Features1 Apr 2019
British Airways’ inflight magazine runs a three-page profile of the London Institute, its founder and its new approach to doing science.
Discoveries31 Jul 2018
The 3D structures of slurries—fluids full of solid particles—can be swiftly measured using a single 2D shot and electron diffraction data.
Discoveries3 Mar 2018
If you meet a conspiracy theorist, don't bother trying to change their views. Encountering the truth only makes them more pig-headed.
Discoveries25 Sep 2017
In innovation, the most apparently niche ingredients may turn out to be the most useful, as the structures of recipes become more complex.
Discoveries10 Jun 2017
Following Moore's law, solar power will become ever cheaper as an energy source—and there’s nothing Donald Trump can do about it.
Discoveries10 Apr 2017
Twitter sentiment during busy periods, such as ahead of quarterly earnings releases, provides some indication if a stock will rise or fall.
Discoveries5 Apr 2017
Measures meant to stabilise economies may have the opposite effect, creating cyclical structures in the networks of contracts between banks.
Discoveries6 Jan 2017
Quirky and apparently mysterious, innovation is critical to sustained economic growth—and mathematics can help us understand how it works.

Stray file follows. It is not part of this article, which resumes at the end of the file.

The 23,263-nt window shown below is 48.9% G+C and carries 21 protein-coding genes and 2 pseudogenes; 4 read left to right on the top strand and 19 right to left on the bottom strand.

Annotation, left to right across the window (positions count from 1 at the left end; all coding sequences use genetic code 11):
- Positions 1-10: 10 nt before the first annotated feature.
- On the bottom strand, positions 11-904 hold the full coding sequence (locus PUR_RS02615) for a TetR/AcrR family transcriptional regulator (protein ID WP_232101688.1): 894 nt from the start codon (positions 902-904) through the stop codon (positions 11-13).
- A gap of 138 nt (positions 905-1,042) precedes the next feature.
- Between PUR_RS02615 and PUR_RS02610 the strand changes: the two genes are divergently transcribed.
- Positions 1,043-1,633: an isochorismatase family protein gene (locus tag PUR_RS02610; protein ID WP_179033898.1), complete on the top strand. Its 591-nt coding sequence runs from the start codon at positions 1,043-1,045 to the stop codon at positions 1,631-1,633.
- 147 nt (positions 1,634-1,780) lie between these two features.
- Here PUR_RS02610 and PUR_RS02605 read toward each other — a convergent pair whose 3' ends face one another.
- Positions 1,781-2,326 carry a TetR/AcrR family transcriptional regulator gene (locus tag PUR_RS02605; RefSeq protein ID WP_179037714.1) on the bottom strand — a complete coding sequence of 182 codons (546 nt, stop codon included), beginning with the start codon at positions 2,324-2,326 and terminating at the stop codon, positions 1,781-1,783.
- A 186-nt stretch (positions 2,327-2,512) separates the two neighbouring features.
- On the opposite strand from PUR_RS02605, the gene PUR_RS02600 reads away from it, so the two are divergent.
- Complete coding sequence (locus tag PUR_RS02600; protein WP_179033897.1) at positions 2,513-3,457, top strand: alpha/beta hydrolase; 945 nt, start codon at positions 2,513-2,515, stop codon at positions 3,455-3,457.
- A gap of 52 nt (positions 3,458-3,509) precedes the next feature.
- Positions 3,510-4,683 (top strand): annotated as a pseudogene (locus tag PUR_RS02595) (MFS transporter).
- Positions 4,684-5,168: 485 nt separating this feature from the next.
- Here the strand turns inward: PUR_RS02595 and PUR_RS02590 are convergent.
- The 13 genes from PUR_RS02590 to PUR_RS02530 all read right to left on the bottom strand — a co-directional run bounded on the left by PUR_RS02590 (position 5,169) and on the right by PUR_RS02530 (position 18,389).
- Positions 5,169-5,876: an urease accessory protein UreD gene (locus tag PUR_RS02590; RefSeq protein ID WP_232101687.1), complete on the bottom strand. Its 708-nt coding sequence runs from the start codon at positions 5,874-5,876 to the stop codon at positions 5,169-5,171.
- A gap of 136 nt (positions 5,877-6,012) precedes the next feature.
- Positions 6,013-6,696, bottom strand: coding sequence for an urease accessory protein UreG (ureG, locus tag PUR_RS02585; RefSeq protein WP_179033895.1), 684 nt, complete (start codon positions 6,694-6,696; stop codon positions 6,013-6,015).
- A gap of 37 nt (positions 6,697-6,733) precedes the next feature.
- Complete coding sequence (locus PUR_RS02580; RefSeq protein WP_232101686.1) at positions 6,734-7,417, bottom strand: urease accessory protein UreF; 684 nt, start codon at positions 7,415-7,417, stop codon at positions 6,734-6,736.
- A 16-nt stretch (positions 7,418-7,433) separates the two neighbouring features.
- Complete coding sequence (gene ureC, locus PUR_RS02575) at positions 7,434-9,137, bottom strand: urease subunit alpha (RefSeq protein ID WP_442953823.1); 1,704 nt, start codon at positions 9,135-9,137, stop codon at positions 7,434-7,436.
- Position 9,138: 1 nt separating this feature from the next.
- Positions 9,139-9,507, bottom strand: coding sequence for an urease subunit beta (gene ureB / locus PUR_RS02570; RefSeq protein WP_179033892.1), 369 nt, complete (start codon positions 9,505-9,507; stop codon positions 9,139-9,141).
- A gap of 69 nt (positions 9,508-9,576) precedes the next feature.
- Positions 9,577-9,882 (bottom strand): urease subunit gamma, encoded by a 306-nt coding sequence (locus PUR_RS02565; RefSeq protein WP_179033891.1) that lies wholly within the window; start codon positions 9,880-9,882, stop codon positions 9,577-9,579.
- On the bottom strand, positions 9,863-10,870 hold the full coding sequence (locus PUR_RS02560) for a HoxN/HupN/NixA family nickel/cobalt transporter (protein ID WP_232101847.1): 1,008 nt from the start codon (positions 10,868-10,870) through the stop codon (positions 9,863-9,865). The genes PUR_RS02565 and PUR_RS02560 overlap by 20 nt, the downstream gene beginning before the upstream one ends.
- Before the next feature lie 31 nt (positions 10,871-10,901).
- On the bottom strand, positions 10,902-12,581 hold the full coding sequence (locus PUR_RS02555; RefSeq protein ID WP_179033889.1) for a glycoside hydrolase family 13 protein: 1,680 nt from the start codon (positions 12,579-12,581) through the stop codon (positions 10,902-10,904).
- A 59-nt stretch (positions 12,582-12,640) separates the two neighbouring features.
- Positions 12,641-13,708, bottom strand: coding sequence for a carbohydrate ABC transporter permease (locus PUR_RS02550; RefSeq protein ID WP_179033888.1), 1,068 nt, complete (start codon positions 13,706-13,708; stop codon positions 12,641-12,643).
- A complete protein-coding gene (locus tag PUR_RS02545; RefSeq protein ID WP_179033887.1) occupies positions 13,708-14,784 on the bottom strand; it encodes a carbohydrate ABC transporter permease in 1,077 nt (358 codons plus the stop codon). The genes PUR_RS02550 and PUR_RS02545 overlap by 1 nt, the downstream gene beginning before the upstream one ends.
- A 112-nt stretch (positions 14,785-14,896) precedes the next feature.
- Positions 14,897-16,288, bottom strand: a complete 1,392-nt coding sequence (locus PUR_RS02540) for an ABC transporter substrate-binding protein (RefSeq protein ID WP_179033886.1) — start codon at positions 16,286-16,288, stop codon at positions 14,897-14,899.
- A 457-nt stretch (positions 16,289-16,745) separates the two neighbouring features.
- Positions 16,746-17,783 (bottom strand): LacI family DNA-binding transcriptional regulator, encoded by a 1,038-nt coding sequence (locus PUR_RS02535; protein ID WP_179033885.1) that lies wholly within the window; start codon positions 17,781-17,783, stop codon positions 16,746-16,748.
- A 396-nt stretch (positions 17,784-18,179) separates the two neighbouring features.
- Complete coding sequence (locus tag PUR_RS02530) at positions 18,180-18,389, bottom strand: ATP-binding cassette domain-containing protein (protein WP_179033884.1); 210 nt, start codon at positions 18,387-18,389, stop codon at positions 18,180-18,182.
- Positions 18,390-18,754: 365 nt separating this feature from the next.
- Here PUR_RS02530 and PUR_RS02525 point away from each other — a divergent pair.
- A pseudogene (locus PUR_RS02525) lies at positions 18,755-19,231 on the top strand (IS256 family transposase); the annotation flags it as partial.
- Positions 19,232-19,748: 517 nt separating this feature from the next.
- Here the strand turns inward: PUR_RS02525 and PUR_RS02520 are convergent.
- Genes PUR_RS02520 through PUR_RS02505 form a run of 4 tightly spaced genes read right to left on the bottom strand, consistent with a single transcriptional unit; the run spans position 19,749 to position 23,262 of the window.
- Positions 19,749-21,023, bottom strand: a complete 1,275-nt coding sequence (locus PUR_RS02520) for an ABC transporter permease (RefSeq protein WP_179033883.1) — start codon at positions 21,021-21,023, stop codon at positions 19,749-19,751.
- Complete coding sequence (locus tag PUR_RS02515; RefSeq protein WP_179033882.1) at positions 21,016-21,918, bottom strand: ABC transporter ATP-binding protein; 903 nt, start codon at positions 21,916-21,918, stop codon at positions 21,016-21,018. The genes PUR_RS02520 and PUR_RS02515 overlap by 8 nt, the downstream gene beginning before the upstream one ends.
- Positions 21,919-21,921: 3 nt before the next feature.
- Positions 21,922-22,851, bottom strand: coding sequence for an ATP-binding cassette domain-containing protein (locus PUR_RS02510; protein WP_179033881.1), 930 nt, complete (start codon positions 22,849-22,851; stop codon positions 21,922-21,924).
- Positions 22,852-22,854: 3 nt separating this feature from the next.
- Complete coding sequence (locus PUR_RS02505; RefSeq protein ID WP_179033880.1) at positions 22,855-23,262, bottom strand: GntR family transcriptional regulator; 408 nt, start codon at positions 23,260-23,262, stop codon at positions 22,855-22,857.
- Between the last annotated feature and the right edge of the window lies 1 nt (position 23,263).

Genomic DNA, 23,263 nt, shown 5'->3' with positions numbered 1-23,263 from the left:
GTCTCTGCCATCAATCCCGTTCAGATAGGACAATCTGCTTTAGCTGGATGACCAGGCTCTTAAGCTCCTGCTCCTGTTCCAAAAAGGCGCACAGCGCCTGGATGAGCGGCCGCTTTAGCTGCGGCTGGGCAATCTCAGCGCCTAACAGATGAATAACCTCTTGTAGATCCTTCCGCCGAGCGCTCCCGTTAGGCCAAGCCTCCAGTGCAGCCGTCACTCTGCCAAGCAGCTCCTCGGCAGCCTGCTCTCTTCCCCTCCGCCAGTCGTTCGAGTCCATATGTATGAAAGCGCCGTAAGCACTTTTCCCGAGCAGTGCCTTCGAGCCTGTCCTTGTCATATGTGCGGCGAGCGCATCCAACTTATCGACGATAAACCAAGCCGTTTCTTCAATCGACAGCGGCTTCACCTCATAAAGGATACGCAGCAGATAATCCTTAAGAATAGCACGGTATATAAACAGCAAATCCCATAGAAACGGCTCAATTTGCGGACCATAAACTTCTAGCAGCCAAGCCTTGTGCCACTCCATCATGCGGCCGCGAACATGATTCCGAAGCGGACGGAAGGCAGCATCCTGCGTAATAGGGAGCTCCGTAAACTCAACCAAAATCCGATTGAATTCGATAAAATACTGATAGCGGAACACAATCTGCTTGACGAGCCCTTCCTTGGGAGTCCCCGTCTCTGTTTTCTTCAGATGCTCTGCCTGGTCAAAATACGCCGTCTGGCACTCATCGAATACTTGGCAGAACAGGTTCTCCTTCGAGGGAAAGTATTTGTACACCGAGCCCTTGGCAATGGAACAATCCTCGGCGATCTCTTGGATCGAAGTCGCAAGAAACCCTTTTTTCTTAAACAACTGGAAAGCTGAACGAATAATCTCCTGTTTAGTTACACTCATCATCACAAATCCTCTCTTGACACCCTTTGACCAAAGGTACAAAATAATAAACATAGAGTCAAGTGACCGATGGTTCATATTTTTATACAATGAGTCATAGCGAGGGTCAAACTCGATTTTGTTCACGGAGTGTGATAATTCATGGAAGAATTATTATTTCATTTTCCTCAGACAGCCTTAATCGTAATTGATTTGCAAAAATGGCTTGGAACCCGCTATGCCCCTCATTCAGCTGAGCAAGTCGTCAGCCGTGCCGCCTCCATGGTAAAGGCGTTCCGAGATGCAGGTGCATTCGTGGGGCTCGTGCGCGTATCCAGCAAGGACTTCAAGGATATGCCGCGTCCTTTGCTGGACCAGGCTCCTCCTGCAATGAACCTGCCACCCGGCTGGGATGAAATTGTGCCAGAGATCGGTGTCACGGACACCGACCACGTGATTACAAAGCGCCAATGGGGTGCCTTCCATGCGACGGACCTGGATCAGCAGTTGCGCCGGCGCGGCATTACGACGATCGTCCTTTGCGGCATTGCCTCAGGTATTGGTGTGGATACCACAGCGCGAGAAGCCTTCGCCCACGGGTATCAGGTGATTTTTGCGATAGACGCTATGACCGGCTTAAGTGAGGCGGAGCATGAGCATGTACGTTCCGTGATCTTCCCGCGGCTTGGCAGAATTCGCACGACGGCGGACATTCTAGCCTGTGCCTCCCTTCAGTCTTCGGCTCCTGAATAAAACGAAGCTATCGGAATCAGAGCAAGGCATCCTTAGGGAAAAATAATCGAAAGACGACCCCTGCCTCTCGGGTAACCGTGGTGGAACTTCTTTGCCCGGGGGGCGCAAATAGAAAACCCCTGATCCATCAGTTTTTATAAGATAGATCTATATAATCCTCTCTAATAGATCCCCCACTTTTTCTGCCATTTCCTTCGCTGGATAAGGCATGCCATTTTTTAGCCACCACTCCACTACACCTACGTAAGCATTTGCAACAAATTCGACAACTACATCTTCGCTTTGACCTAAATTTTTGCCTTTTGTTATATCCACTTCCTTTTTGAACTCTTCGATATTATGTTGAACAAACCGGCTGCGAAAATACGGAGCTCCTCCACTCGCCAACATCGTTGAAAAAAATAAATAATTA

Discoveries12 May 2016
Architects are designing rotating homes to increase the efficiency of solar power, while its cost is set to keep falling by 10% annually.
Discoveries26 Jan 2016
The cost of solar power will continue to fall by 10% annually, meeting 20% of global energy needs far sooner than has been predicted.
Discoveries25 Jan 2015
The simultaneous study of news sentiment and browsing behaviour, even on small time-scales, can help to predict stock market fluctuations.
Discoveries4 Oct 2014
The hunt for networks that best combine efficiency with repairability, to avoid breakdown, leads to structural designs that resemble snowflakes.
Discoveries3 Oct 2014
Snowflake-shaped networks, with redundant arms that come into use when main branches break down, are easiest to fix when disaster strikes.
Discoveries20 Feb 2013
The Eiffel tower is now a longstanding example of hierarchical design due to its non-trivial internal structure spanning many length scales.